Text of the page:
Metz Roku MRD6000 4k tv

After teaming up with Hisense and TCL to bring its software to the UK TV market, Roku has partnered with German-based brand Metz to offer even more affordable smart TVs.

It’s not as if the market is lacking for affordable smart TVs, but it is lacking for well-designed and easy to use interfaces. You only have to look at aspects of Android TV and Samsung’s revamp of its Tizen OS to realise that trying to simplify interfaces can result in making them slightly more complicated.

And that’s something Roku has been rather good at with its UK offerings, streamlining the process to make it easier to start watching what you want to see.

And it’s also interesting to see a relatively new brand enter the UK market, which is competitive to say the least. Metz actually has a long history of operation, stretching back to 1938 when Paul Metz established the company, but this marks the first time the company has launched a TV in the UK.

The range is made up of 4K and Full HD TVs, the latter starting at 32-inches and the former topping out at 65-inches, as the Roku Metz TVs look to offer a screen size perfect for any viewing experience. In that sense, Metz is covering pretty much all options you could be interested in, with the Metz MRD6000 4K range consisting of 43-, 50-, 55- and 65-inch sizes, while the Full HD MTD6000 displays are available in 32- and 40-inch sizes, making them more suitable for bedroom use or smaller rooms.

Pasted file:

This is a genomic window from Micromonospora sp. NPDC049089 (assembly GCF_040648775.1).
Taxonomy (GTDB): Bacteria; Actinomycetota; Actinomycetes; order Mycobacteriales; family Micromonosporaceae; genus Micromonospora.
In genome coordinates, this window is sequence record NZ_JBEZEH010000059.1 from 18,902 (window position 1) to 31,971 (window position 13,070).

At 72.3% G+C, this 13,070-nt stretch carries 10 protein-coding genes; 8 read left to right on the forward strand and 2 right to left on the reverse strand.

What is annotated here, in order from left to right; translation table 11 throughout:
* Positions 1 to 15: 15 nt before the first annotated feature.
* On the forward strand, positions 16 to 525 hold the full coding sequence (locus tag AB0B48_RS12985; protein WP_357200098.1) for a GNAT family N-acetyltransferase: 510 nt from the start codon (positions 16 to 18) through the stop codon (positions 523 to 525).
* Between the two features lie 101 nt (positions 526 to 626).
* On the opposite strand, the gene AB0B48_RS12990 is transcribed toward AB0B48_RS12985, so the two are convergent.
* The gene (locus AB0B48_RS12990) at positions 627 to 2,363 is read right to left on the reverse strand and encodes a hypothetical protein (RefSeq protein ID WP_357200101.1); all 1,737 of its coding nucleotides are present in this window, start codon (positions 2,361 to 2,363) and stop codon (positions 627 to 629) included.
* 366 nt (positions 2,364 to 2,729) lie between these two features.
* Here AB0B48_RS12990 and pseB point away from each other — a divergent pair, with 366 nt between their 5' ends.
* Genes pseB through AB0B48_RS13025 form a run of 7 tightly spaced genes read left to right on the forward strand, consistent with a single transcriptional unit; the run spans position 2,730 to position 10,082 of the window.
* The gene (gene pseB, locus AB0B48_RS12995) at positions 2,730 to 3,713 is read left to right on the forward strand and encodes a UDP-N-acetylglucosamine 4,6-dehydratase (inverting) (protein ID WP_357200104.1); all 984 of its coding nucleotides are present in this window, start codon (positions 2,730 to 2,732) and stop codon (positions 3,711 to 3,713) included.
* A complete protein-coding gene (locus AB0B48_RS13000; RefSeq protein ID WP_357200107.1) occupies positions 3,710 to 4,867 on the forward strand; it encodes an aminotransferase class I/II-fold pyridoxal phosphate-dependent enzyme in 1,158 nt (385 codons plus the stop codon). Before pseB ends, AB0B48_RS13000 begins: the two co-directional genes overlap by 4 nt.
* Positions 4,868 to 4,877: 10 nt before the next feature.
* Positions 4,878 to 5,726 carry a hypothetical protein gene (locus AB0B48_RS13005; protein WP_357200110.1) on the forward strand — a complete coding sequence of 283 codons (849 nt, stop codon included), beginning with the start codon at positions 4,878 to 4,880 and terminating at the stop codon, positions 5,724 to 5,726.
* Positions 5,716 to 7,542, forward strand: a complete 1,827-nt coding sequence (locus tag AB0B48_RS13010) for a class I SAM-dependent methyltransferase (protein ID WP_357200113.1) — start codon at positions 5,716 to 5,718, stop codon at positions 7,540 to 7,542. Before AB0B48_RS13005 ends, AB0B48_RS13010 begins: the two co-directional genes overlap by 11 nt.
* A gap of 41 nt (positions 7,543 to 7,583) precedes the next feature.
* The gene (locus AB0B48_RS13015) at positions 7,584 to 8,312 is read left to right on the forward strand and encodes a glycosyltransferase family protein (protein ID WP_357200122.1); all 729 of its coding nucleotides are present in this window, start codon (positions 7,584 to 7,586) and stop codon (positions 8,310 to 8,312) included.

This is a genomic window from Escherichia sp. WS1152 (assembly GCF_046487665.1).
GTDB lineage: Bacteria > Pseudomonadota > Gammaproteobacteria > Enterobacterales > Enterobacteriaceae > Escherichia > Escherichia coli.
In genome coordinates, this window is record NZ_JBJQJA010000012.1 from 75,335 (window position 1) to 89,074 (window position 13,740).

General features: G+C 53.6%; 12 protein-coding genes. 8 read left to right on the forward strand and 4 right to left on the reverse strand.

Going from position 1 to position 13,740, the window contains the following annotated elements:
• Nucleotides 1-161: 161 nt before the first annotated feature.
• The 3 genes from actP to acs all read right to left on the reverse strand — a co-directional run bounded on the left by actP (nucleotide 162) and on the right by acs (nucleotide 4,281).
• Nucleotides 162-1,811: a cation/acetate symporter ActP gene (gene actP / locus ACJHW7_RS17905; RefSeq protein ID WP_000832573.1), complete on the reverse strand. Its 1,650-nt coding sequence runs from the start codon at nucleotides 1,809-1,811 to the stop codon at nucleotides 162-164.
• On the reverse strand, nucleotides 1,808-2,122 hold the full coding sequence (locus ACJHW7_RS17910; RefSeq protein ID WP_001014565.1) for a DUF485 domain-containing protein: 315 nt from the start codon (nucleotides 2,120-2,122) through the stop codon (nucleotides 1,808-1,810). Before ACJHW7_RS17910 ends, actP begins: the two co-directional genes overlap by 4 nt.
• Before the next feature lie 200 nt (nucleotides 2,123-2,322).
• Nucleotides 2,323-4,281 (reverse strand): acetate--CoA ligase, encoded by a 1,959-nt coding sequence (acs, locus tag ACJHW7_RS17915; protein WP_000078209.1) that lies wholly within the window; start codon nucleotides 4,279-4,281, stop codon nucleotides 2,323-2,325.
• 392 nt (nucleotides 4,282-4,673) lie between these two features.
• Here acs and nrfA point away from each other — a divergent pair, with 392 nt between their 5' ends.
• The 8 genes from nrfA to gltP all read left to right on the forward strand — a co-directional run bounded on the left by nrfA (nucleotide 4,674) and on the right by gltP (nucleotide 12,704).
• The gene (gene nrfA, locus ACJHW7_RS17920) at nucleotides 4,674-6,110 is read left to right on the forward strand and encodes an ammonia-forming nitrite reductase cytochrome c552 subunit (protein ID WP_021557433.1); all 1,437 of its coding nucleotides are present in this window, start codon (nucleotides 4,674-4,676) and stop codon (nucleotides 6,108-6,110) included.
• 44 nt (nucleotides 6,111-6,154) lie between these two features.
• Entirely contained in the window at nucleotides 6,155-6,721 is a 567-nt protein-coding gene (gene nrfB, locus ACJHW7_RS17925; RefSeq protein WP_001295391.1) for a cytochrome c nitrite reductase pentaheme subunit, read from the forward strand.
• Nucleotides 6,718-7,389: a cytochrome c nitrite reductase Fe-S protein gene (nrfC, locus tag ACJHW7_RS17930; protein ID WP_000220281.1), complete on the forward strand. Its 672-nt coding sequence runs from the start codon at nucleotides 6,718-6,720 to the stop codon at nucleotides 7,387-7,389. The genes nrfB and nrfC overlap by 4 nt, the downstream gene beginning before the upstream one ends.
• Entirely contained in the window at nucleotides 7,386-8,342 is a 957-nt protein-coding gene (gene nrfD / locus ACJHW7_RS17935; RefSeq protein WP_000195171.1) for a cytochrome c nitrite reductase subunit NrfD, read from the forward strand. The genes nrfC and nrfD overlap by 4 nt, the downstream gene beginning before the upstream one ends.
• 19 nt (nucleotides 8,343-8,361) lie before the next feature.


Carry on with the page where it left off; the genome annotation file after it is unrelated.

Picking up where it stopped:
So they’re accessible in terms of interface, and arguably accessible in terms of their screen sizes but the key aspect of the Metz Metz partnership is the same thing that powers the Hisense Roku and TCL Roku team-ups, and that’s the range of features the Roku OS offers.

Each size has the same array of features with support for Apple AirPlay 2, Dolby Audio/DTS sound, voice assistants, Freeview Play and the wide selection of streaming apps and free content available on the Roku platform. Compare that to the likes of Samsung, Panasonic, Sony and LG, and it’s hard not to say you’re not getting a good deal.

Even better is the price, which is aggressive for a new company entering the market. The 65-inch model is just £449 at launch, while the 32-inch Full HD set is a snip at £159. With a cost of living crisis looming and a football World Cup on the horizon, Metz could snap up a lot of interested viewers looking to save themselves money on a new set.

The lack of Dolby Vision is, for me, the one notable omission for the 4K series. Having Dolby Vision HDR for cheaper sets arguably makes more sense than it does for more expensive sets that can already do a credible HDR performance without. It’d help in terms of colours and brightness, eking that bit more performance from the panel.

But it’s hard to disagree with the proposition Metz Roku is putting forward with this TV series. I’d definitely be interested in taking a closer look when the TVs launch towards the end of October as to whether it can back up its aggressive pricing with a punchy performance.

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